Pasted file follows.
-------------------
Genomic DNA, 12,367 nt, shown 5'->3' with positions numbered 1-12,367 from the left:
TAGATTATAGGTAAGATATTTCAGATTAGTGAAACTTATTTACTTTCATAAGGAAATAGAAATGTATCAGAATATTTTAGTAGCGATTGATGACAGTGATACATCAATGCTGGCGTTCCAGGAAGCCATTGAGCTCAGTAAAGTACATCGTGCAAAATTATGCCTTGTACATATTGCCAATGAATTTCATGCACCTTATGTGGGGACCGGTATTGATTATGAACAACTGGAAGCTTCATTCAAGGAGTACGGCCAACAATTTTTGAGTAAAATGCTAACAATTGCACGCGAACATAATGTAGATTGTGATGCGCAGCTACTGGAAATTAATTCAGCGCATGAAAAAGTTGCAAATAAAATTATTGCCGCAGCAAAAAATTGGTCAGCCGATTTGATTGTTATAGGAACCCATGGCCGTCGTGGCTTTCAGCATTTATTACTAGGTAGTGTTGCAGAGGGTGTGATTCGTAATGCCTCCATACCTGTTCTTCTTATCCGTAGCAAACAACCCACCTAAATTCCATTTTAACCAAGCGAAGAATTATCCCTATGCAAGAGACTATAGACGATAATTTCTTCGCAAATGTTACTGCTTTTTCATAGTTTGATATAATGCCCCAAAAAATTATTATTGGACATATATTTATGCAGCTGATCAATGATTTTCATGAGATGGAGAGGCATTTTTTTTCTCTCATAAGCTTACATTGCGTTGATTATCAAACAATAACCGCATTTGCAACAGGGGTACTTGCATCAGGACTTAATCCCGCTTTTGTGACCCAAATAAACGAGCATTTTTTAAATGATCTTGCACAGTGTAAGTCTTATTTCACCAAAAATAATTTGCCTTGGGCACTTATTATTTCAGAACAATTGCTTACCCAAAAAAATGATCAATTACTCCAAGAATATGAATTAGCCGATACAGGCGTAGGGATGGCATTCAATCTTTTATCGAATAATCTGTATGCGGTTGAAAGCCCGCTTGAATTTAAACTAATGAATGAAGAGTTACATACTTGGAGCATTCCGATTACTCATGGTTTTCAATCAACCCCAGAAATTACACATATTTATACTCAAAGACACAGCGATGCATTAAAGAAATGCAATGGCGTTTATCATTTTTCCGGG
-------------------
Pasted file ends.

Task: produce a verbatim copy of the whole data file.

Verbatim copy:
Genomic DNA, 12,367 nt, shown 5'->3' with positions numbered 1-12,367 from the left:
TAGATTATAGGTAAGATATTTCAGATTAGTGAAACTTATTTACTTTCATAAGGAAATAGAAATGTATCAGAATATTTTAGTAGCGATTGATGACAGTGATACATCAATGCTGGCGTTCCAGGAAGCCATTGAGCTCAGTAAAGTACATCGTGCAAAATTATGCCTTGTACATATTGCCAATGAATTTCATGCACCTTATGTGGGGACCGGTATTGATTATGAACAACTGGAAGCTTCATTCAAGGAGTACGGCCAACAATTTTTGAGTAAAATGCTAACAATTGCACGCGAACATAATGTAGATTGTGATGCGCAGCTACTGGAAATTAATTCAGCGCATGAAAAAGTTGCAAATAAAATTATTGCCGCAGCAAAAAATTGGTCAGCCGATTTGATTGTTATAGGAACCCATGGCCGTCGTGGCTTTCAGCATTTATTACTAGGTAGTGTTGCAGAGGGTGTGATTCGTAATGCCTCCATACCTGTTCTTCTTATCCGTAGCAAACAACCCACCTAAATTCCATTTTAACCAAGCGAAGAATTATCCCTATGCAAGAGACTATAGACGATAATTTCTTCGCAAATGTTACTGCTTTTTCATAGTTTGATATAATGCCCCAAAAAATTATTATTGGACATATATTTATGCAGCTGATCAATGATTTTCATGAGATGGAGAGGCATTTTTTTTCTCTCATAAGCTTACATTGCGTTGATTATCAAACAATAACCGCATTTGCAACAGGGGTACTTGCATCAGGACTTAATCCCGCTTTTGTGACCCAAATAAACGAGCATTTTTTAAATGATCTTGCACAGTGTAAGTCTTATTTCACCAAAAATAATTTGCCTTGGGCACTTATTATTTCAGAACAATTGCTTACCCAAAAAAATGATCAATTACTCCAAGAATATGAATTAGCCGATACAGGCGTAGGGATGGCATTCAATCTTTTATCGAATAATCTGTATGCGGTTGAAAGCCCGCTTGAATTTAAACTAATGAATGAAGAGTTACATACTTGGAGCATTCCGATTACTCATGGTTTTCAATCAACCCCAGAAATTACACATATTTATACTCAAAGACACAGCGATGCATTAAAGAAATGCAATGGCGTTTATCATTTTTCCGGG